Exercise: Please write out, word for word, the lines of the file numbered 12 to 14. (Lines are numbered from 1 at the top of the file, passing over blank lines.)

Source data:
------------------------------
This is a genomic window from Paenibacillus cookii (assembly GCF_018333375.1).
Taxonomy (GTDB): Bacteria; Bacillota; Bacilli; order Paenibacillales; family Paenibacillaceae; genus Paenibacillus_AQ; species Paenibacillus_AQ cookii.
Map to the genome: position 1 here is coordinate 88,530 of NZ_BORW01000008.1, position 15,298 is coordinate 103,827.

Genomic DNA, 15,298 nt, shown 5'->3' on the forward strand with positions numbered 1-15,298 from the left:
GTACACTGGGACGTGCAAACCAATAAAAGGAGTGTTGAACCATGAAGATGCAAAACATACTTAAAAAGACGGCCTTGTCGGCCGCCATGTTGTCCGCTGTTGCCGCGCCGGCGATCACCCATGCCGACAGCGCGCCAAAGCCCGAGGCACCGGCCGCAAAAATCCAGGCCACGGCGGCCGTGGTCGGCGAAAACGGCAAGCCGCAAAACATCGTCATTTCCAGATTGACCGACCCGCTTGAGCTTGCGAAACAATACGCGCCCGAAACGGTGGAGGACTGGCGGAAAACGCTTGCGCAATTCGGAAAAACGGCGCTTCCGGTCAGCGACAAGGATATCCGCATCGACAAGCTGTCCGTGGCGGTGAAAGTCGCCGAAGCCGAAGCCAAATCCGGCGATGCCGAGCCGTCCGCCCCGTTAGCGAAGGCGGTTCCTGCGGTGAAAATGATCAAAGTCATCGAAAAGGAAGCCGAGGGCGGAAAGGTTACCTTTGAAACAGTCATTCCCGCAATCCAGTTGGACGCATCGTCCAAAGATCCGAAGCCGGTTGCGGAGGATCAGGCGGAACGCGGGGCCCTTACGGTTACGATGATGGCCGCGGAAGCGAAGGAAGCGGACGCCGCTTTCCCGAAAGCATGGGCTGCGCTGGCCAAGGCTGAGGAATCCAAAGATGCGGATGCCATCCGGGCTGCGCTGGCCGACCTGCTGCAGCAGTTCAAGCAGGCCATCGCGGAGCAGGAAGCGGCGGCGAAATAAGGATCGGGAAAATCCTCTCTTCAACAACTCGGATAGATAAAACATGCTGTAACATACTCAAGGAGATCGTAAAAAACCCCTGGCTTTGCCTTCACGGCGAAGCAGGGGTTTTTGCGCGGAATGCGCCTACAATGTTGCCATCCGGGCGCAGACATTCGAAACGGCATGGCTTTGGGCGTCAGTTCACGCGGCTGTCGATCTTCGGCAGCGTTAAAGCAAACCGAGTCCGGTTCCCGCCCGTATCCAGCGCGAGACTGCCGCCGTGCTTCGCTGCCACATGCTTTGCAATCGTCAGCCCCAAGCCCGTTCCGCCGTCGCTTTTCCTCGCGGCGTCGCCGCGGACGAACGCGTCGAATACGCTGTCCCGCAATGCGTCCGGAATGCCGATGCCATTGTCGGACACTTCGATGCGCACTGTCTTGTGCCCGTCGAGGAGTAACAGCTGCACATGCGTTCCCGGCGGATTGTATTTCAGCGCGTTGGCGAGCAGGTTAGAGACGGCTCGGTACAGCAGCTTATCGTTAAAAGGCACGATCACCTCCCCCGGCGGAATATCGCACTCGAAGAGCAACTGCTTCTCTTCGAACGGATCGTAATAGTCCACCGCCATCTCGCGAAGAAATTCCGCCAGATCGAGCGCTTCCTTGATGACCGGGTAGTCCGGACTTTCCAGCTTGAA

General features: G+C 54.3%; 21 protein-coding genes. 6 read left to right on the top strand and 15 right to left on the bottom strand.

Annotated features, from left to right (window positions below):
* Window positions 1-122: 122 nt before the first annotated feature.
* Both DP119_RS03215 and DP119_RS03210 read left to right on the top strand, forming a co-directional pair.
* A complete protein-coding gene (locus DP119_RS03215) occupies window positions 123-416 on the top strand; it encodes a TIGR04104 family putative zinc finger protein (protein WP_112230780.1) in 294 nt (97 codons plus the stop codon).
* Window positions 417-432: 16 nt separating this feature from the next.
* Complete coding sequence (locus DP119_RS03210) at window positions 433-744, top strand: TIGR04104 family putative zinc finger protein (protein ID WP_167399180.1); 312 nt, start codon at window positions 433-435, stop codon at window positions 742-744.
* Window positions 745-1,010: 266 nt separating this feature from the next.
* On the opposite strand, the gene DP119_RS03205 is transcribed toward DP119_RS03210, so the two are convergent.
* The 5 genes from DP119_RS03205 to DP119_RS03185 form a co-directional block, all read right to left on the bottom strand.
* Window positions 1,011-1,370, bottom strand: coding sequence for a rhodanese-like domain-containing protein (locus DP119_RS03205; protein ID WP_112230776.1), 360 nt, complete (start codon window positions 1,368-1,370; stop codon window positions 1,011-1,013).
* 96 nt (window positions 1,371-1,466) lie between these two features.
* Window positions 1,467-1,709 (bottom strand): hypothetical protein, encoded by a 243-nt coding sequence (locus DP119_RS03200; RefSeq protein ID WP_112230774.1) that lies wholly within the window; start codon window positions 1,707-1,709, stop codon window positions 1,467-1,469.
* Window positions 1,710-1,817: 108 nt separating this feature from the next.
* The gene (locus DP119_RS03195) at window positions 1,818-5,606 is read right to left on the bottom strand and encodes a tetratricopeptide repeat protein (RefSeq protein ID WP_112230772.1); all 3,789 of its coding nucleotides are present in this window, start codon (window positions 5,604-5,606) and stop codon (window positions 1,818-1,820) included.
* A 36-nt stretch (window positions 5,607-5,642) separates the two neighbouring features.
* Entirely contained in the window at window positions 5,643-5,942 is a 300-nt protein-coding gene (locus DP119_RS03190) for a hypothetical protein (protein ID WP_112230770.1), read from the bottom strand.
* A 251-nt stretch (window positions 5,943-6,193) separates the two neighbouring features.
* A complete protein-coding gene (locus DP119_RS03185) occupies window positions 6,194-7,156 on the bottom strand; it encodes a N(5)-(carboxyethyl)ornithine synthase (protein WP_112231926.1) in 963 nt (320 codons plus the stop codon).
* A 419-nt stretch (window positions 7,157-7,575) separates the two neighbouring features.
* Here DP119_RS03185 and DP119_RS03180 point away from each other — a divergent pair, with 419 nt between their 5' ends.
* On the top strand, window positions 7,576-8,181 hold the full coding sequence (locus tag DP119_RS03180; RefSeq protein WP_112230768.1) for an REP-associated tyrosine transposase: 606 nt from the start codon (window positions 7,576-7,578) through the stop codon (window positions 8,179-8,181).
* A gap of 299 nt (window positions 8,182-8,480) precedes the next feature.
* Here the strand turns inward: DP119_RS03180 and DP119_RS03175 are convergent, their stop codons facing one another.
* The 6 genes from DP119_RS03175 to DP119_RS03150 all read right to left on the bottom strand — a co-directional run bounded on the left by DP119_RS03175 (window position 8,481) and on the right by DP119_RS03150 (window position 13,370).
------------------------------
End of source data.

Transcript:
* Complete coding sequence (locus DP119_RS03210) at window positions 433-744, top strand: TIGR04104 family putative zinc finger protein (protein ID WP_167399180.1); 312 nt, start codon at window positions 433-435, stop codon at window positions 742-744.
* Window positions 745-1,010: 266 nt separating this feature from the next.
* On the opposite strand, the gene DP119_RS03205 is transcribed toward DP119_RS03210, so the two are convergent.